Cory Friedman knows how it feels to have a body that won't stop moving, to be really different from everyone else, to be made fun of every day, to be totally reckless, to never relax, to be shut out of everything, to break free and take control.
James Patterson's Against Medical Advice riveted adults with the page-turning drama of one teenager's courage, sacrifice, and triumph in confronting an agonizing medical condition. Now this deeply personal account of Cory Friedman's intense struggles with Tourette's Syndrome and Obsessive Compulsive Disorder-as well as depression, anxiety, and alcohol addiction-is available for teen readers.
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|Publisher:||Little, Brown Books for Young Readers|
|Product dimensions:||5.40(w) x 8.10(h) x 1.10(d)|
|Age Range:||12 - 17 Years|
About the Author
Hometown:Palm Beach, Florida
Date of Birth:March 22, 1947
Place of Birth:Newburgh, New York
Education:B.A., Manhattan College, 1969; M.A., Vanderbilt University, 1971
Read an Excerpt
Med HeadMy Knock-down, Drag-out, Drugged-up Battle with My Brain
By Patterson, James
Little, Brown Books for Young ReadersCopyright © 2010 Patterson, James
All right reserved.
A Father’s Prologue
THE EVENTS RECOUNTED HERE took place over what seemed like—to those of us who lived it—an endless thirteen-year period covering Cory’s life from age five to age seventeen. We decided, with Cory’s blessing, to tell his story in his own voice, because this conveys most powerfully what it was like for Cory to live through these experiences.
Some names and other identifying details of friends, doctors, and medical institutions have been changed.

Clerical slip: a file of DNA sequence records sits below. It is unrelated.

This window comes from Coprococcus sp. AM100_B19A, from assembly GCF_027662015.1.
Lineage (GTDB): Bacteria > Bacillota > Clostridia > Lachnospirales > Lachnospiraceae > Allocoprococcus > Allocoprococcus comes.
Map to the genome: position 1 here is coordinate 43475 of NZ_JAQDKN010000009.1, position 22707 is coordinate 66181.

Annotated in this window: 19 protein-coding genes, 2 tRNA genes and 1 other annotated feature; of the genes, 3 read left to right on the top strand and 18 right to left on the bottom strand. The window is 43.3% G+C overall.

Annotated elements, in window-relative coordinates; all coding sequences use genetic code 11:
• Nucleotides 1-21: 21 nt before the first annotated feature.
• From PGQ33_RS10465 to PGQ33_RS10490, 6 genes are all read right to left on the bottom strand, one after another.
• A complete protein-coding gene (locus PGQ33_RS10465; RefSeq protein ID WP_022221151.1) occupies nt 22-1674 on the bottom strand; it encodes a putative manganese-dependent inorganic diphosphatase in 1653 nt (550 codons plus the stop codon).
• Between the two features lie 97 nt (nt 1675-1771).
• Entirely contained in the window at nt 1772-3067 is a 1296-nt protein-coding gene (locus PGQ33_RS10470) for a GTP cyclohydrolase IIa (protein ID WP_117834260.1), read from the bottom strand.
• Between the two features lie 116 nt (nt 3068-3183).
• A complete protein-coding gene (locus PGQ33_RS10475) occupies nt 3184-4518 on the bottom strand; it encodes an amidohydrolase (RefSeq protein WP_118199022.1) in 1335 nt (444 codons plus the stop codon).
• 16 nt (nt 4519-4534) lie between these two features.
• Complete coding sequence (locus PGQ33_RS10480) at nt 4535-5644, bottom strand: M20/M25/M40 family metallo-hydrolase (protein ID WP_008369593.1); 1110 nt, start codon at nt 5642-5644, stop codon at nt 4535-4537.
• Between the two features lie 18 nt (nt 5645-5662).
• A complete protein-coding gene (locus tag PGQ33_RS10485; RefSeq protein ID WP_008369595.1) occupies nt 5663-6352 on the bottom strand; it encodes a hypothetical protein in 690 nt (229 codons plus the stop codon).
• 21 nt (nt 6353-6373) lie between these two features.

The extremely unusual events portrayed in this story have been reconstructed from Cory’s own accounts, from detailed medical diaries that were kept by his mother throughout the period, and from direct family observations. Cory confirms that this narrative presents an accurate portrait of his life story.
Over the four years it took to write this book, I was continuously tormented by the decision of whether or not to make the most intimate details of Cory’s life public. Finally, I went to Cory for the guidance I needed, and he resolved the issue in a single sentence, without hesitation:
“If it will help other people like me, yes.”
A LOST CHILDHOOD
At the Edge of Madness
I’M SEVENTEEN YEARS OLD and lying like a pathetic, helpless lump in the backseat of our family car, being transported to a place that treats crazy people.
This is an exceptional event, even for me. I know that my brain causes unusual problems that no one has been able to treat, but being insane isn’t one of them.
How and why I’ve gotten to this point is complicated, but the main reason I’m here is more immediate. I’ve finally found the one thing that brings me peace—alcohol.
Now this self-medication has become a life-threatening danger that I cannot fix by myself. The doctors at the place I’m going to promise they can help me. I’ve heard that one before.
After about an hour, we arrive at a large brick building with a sign that reads DRESSLER PSYCHIATRIC HOSPITAL. In a split second the reality of what’s happening becomes very real and very scary.
“Why does it say that?” I call from the backseat, my heart suddenly pounding.
“Don’t worry about the sign,” my mother says to calm my rising panic. “They treat all different kinds of problems here, Cory.”
Dad looks as worried as I am but says softly, “Let’s not deal with this now, okay?”
Not deal with going to a hospital for psychos? Sure, no problem. What can my father be thinking?
Inside the main entrance, I enter a very crowded, somewhat noisy waiting room. Being on view always makes me uneasy, so as soon as I start to walk, my feet need to perform a triple hop, three quick steps only inches apart, which throws me off balance.
I have to do this in order to satisfy a tension that is building up in my legs and can’t be released any other way. Sometimes this trips me up so much that I go flying to the ground.
I do the triple hop a few more times before reaching out for the safety of one of the empty waiting-room chairs.
Welcome to my fun house, folks.
Excerpted from Med Head by Patterson, James Copyright © 2010 by Patterson, James. Excerpted by permission.
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